For more than three decades professors Carol and Eric Meyers have been leading and participating in archaeological digs near the Sea of Galilee in Israel. The husband-and-wife team has unearthed objects from the Bronze Age to the time of Jesus, including a tiled mosaic dubbed the "Mona Lisa of the Middle East."
During a live, interactive "Office Hours" webcast Thursday, Sept. 1, at noon Eastern Time on the Duke Ustream channel, the Meyerses will answer your questions about their archaeological work, Jewish history and controversies surrounding artifacts linked to biblical history.
To ask the Meyerses a question -- in advance or during the show -- send an email to email@example.com, tweet with the tag #dukelive or post to the Duke University Facebook page.
An ariel view of the Sepphoris archaeological site. Photo: BiblePlaces.com
The Meyerses have weighed in on media reports on the life of Moses, the City of David and a supposed burial container for Jesus' brother. People Magazine once playfully compared them to the "Raiders of the Lost Ark" characters Indiana Jones and Marion Ravenwood.
The two are editors of the forthcoming book, "Archaeology, Bible, Politics and the Media," in which they write:
"Archaeological discoveries relating to biblical narratives have been covered in newspaper and magazine articles, online reports and forums, radio broadcasts, and television news and documentaries. Yet the academic world, it seems, is not well prepared to respond to public discussions in their field that draw so much attention."
This summer, they worked again on an ongoing excavation of the ancient city of Sepphoris. They have led educational tours of the Holy Land and are teaching a course this spring that will include a class trip to Israel over Christmas break.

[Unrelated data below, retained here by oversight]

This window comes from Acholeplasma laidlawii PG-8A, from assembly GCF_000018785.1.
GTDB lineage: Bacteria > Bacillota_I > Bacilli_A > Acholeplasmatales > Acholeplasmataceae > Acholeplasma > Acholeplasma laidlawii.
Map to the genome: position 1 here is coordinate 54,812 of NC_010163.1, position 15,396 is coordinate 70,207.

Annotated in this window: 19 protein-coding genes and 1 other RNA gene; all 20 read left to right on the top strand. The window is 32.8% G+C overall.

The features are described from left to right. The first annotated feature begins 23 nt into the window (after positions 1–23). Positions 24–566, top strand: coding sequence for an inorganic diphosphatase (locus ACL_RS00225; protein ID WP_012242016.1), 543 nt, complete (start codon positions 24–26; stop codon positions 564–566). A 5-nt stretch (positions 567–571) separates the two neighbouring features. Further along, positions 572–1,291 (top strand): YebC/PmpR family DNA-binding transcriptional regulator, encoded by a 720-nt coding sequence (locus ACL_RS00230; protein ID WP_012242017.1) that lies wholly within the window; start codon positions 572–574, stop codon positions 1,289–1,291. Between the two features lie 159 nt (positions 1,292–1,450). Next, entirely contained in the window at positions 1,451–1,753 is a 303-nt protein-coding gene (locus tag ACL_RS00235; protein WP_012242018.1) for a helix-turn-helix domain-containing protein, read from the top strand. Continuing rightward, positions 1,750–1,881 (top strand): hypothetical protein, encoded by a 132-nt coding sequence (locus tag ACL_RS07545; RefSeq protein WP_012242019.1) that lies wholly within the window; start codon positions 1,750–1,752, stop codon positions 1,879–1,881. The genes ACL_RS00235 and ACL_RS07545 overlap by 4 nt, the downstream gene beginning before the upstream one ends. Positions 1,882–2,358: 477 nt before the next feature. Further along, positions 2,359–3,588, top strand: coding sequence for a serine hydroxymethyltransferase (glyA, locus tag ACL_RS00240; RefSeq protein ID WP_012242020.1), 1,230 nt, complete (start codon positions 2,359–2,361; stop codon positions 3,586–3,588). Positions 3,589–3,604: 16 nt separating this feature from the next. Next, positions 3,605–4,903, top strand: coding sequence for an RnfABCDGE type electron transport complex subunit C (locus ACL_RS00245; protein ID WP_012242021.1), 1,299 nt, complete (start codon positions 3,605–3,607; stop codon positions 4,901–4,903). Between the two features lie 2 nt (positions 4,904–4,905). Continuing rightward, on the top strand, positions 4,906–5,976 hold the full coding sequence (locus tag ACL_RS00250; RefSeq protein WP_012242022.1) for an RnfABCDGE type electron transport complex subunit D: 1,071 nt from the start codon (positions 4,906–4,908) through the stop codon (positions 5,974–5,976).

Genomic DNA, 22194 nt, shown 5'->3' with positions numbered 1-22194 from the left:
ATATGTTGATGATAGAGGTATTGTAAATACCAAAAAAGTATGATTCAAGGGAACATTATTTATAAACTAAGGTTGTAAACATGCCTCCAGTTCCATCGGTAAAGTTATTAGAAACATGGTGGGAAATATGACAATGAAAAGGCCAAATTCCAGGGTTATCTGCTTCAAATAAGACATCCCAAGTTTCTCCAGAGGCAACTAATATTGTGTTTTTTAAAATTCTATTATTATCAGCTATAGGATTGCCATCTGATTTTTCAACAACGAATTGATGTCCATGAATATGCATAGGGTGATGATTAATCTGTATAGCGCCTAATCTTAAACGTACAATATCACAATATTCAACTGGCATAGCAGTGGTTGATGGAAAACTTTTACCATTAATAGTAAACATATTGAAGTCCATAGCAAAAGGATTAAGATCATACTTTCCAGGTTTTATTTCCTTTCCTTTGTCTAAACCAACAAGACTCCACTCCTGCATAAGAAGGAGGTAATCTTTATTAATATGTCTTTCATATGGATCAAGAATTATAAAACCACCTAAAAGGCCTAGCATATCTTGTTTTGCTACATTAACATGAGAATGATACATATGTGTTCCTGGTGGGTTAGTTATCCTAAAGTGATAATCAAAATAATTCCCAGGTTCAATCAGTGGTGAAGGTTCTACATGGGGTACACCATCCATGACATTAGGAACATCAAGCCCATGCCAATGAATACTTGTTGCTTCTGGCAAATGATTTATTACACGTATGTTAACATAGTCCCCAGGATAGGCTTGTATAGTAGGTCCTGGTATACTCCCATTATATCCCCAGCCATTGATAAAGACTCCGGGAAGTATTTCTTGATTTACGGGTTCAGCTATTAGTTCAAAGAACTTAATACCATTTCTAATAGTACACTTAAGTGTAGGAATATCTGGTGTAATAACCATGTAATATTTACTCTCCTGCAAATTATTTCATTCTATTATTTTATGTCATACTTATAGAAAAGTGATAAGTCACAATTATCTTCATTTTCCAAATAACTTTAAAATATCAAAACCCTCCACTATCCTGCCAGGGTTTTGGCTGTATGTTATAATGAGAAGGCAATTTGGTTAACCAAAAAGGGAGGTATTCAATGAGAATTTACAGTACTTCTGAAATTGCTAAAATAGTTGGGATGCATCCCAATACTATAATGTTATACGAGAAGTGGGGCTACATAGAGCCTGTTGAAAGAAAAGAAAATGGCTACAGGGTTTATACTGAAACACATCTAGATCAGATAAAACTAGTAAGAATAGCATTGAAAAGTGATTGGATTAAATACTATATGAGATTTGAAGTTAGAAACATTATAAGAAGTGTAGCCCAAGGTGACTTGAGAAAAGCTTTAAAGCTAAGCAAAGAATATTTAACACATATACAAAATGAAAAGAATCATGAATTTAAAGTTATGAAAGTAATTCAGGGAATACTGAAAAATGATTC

Carol Meyers is the Mary Grace Wilson Professor of Religion at Duke and director of undergraduate studies for the department of religion. She has written extensively on the lives of women in ancient Israel in "Discovering Eve" and "Women in Scripture."
Eric Meyers is the Bernice and Morton Lerner Professor of Judaic Studies at Duke and director of the university's Center for Jewish Studies. Among his publications are two Anchor Bible commentaries on the Hebrew Bible, written with Carol, and the edited volume, "Oxford Encyclopedia of Archaeology in the Near East."
Duke's weekly "Office Hours" webcast series aims to bring the insights of Duke faculty members to anyone with an Internet connection and an interest in ideas emerging on campus and around the world. Topics have included brain-machine interfaces, the power of retail brands, the legacy of Michael Jackson and the ecology of Antarctica.
Find a schedule of upcoming broadcasts, as well as archives of previous conversations, on the Office Hours website.